I understand that it’s always healthier to eat the actual vegetables themselves. But to get the same vitamins A and C value that V8 has, you’d have to eat a LOT of vegetables. And for some people, drinking them in a beverage is a heck of a lot easier than eating them in solid form. I think it’s very nice that all of those vitamins are packed into one cup, not a huge plateful of solid foods. Also, it costs less to buy one can of V8 than it does to buy all the vegetables necessary to have the same amount of vitamins. For a poor college student – V8 is a lifesaver. Yes, the sodium content is a lot, and I do agree that the sodium should be lowered to a level somewhere between the 920 mg and the 480. If people are smart and drink lots of water and make sure their sodium is lower in other foods they eat that day, they’ll be fine.

    • George P

      Yeah. Skip the v8 then go eat a giant pile of nacho grande at the pub.

  • Feeling Salty

    I was disgusted to find that the V8 original I just drank contains 980mg/1bottle (12 FL. OZ) 980!!! that is 41% of my daily value on a beverage. this is an older post but I thought I would update. Obviously they have increased the salt over the years…

    • Tzu Wu

      Then don’t drink it, easy fix.

  • lang

    they lowered the sodium on the regular so they could get our totalitarian government’s stamp that it is heart healthy, even though sodium does NOT cause everyone problems…..at 480mg per serving, it tasted like crap, and i switched to regulare tomato juice which has around 600mg per serving….i guess me and enough people complained cause they moved it back up to 600mg and simply do not have the heart emblem on their regular product…good for them! and good for us, the fans of good tasting V8! come on, they provide a low sodium for those who need or the people who blindly believe sodium is evil, so don’t complain that the good high sodium is available…..why is it some people want EVERYONE to have yucky tasting food like they eat? if you can get your yucky food, please dont be upset at me for being able to get good tasting food!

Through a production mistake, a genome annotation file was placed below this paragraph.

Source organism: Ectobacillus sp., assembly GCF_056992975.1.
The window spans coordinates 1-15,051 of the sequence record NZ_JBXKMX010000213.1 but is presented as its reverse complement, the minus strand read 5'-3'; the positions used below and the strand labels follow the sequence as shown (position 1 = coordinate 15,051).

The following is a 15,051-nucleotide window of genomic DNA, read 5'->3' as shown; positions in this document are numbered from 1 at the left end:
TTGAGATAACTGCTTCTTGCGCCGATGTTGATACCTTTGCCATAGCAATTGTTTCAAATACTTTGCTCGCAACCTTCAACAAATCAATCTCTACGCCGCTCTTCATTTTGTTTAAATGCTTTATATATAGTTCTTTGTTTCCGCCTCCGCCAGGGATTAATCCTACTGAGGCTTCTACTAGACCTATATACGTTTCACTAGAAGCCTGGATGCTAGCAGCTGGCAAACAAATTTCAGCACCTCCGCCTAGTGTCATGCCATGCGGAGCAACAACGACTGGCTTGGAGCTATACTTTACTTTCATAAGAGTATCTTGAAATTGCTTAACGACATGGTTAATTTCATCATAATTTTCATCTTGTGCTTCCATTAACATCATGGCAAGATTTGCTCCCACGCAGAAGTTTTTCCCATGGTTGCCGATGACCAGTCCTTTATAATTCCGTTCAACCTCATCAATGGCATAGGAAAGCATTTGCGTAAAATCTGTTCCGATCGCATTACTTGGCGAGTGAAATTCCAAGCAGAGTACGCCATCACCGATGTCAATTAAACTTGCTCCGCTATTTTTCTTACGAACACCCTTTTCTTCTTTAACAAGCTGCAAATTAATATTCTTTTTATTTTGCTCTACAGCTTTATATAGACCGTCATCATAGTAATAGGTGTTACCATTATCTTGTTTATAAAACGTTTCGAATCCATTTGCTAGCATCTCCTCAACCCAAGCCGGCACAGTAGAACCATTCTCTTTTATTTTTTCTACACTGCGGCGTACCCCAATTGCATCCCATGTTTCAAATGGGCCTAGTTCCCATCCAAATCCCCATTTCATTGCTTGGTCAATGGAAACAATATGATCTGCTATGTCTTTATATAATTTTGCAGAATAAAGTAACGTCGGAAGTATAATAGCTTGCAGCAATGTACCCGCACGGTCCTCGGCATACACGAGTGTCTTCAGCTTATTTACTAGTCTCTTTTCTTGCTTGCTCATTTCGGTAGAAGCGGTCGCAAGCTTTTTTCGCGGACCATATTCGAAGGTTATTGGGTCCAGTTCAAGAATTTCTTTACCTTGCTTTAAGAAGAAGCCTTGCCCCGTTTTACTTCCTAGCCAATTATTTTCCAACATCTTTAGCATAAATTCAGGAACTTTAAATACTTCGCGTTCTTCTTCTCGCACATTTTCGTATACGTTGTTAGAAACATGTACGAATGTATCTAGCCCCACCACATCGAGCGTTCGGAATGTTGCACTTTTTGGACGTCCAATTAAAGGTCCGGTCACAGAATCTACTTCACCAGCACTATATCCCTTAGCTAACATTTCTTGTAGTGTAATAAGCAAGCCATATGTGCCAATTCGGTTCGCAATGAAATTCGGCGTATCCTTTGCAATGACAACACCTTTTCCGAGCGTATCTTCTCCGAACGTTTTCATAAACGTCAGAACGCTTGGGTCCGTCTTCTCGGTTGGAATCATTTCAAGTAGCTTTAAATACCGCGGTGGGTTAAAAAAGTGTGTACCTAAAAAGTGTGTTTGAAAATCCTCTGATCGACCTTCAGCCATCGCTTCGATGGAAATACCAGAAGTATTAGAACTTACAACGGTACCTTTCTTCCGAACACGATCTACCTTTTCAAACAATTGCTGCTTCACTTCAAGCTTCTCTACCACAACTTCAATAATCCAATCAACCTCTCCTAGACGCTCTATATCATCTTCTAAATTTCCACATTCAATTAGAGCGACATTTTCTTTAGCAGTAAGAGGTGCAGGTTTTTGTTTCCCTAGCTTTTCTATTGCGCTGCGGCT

• willieB


  • Craig

    We actually need salt to survive. As long as you are counting your daily intake of salt who cares how much this product has? BTW, Did you know that too little salt is worse for you than too much? For a juice this has a decent amount of fiber as well as the two servings of veggies. You liberal tree huggers need to stop telling others what they should and should not be eating and mind your own business.

    • Lindy

      ummm not if you have high blood pressure and heart trouble which is 50 % of America…probably because for the last 50 years we be eating too much salt!

      • Jack B. Nimble

        I would try to avoid making blanket statements, use a context for the facts you state, and make sure you’re getting the facts from the latest studies.

        It’s actually the out of balance sodium-potassium balance that causes high blood pressure – not just sodium. The amount of sodium in V8 is balanced by the vegetables in it providing a huge amount of potassium – 1180mg of potassium per serving. Try cutting all the sodium out of your diet and watch how fast you’ll go to the hospital because you can’t retain water, become dehydrated, and your heart can’t retain a steady rhythm.

        The latest studies out of McMasters University (you can Google that to read them) state that low-sodium is just as bad as high sodium and they found that a sodium intake of 3g-6g per day to be the sweet spot. Anything below or above that had a high incidence of cardiac issues.

        In addition, it’s very dangerous for people on low-carb diets to follow any lower sodium advice because they NEED more sodium as the body excretes all of the electrolytes out with the excess water and without extra sodium in the diet they will have nausea and dizziness – and are at a real risk of cardiac arrhythmia and other effects from severe dehydration.